Deferred-Payment Gift Annuity
This type of gift might appeal to you if you want to support UIC, are 50 to 60 years old, have a high income, need to benefit now from a current tax deduction, and are interested in augmenting potential retirement income.
The deferred-payment gift annuity involves the current transfer of cash or marketable securities in exchange for which the University of Illinois Foundation agrees to pay up to two annuitants an annuity starting at a future date—usually at the donor's retirement. The gift can consist of a single transfer, a series of transfers, or periodic transfers to the plan in high-income years.
You realize an immediate charitable deduction for the gift portion of each transfer to establish a deferred gift annuity. A portion of each annuity payment, when the payments begin, will be a tax-free return of principal over the life expectancy of the annuitant(s). When appreciated long-term capital-gain securities are transferred, any reportable capital gain is spread out over the donor’s life expectancy.
Gift Range: $10,000 or more
Example: Michael, aged 57, wishes to supplement his retirement income with deferred-payment gift annuities. After consulting with his own financial advisors and a member of our staff, he decides to contribute $25,000 each year for the next ten years to establish the gift annuities.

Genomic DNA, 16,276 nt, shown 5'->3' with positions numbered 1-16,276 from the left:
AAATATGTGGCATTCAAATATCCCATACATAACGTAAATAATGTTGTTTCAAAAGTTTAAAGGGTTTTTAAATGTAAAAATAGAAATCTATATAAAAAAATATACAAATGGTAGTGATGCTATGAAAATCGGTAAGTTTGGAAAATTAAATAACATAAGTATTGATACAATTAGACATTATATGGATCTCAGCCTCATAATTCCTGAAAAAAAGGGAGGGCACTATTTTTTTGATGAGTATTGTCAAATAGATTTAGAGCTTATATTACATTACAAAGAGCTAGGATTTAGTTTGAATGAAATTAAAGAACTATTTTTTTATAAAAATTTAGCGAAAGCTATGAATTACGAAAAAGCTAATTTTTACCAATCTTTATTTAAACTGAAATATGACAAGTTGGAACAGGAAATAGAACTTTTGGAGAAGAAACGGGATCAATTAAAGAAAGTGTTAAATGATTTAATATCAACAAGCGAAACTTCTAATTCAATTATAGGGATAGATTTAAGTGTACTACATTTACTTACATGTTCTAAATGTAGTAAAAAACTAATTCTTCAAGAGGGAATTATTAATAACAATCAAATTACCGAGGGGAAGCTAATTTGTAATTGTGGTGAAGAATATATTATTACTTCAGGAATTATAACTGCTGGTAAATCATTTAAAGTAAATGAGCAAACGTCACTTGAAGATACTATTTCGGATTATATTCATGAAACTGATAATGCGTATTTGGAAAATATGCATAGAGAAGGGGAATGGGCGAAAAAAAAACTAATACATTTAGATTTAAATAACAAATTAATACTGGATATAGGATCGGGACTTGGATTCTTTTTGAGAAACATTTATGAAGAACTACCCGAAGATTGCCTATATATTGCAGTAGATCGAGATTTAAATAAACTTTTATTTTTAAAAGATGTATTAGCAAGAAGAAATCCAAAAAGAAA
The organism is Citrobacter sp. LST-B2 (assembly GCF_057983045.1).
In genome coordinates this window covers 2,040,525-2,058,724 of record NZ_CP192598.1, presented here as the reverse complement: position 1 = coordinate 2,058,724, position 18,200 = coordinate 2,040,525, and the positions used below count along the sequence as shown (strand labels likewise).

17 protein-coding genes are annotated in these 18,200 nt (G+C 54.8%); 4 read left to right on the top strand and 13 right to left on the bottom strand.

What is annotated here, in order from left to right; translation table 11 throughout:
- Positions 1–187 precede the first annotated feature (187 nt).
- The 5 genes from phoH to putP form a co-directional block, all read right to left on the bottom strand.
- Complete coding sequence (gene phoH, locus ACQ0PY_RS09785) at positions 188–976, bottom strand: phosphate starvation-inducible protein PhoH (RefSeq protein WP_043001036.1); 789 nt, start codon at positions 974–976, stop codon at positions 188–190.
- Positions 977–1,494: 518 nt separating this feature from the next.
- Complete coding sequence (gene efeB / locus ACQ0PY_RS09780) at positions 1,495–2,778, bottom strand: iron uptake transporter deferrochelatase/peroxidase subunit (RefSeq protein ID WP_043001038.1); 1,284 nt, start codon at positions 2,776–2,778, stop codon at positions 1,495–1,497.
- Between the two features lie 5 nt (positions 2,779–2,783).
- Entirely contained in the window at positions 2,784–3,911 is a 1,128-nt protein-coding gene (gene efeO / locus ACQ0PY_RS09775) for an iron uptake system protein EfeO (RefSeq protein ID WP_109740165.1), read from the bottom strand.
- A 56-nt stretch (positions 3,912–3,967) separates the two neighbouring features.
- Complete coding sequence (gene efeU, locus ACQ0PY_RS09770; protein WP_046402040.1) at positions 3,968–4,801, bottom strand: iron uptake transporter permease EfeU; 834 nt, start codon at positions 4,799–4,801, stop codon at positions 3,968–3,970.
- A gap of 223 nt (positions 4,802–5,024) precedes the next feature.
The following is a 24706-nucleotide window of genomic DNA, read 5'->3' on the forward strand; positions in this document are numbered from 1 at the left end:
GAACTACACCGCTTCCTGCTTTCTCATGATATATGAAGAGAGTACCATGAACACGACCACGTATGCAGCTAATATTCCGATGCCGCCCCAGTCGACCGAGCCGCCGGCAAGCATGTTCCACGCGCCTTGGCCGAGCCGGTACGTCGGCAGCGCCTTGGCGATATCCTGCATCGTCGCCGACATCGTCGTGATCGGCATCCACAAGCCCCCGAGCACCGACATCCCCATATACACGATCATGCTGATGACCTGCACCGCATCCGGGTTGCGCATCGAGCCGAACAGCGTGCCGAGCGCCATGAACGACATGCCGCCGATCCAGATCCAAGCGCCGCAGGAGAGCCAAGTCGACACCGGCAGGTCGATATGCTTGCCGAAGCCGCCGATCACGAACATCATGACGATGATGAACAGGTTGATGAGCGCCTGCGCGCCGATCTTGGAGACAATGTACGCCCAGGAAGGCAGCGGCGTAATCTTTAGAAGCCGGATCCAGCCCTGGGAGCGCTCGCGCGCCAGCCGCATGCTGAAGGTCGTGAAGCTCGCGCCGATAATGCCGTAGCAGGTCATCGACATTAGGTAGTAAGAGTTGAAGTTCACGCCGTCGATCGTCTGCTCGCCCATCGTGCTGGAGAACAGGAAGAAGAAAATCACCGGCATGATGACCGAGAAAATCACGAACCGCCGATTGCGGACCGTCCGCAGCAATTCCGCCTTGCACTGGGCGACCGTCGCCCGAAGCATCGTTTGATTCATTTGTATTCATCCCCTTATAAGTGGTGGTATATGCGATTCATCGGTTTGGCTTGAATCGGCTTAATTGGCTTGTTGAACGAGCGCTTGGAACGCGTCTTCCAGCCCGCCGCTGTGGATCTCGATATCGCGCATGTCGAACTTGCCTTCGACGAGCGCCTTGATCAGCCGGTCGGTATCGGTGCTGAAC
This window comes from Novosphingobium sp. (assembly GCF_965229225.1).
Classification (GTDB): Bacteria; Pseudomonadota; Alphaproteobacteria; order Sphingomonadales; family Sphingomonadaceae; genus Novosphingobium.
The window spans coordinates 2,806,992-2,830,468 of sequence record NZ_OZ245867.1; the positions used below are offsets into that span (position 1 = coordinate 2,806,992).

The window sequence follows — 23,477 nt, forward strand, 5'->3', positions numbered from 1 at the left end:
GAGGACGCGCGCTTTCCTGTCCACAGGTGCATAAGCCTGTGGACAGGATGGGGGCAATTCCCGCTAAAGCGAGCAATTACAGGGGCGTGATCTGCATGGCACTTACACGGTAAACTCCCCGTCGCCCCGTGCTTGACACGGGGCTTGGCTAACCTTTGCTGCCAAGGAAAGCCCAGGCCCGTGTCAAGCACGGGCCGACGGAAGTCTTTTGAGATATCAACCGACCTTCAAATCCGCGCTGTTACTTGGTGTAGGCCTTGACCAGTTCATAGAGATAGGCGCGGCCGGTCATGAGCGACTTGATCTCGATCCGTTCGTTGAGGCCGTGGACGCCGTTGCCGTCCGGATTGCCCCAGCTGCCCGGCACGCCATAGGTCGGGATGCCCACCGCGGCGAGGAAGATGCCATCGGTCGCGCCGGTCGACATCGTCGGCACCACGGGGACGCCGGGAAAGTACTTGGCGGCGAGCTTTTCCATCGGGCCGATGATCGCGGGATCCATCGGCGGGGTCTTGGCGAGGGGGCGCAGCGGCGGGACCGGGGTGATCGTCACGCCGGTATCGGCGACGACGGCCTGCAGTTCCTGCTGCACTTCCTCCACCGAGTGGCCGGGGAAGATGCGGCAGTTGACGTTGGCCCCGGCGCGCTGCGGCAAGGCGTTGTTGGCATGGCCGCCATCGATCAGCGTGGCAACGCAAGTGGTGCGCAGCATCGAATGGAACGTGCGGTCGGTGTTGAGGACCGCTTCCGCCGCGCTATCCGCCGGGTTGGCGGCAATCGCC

The tax and financial benefits of this arrangement to Michael are as follows:
- Under the deferred-gift arrangement, Michael is entitled to a charitable deduction for each annual contribution. While the deductions vary from year to year, the total charitable deduction over the ten-year period—based on current IRS mortality and interest assumptions—will be approximately $123,540 (about 49% of the amount he contributes over the ten-year period).
- Beginning in the year Michael attains the age of 67, when retirement income becomes important, he will receive $17,700 each year from his well-planned annuities. In addition, a portion of those payments will be excludable from his taxable income for his life expectancy.
- Unlike a qualified retirement plan, there are no upper limits to his contributions or other restrictive requirements on the design of the plan.
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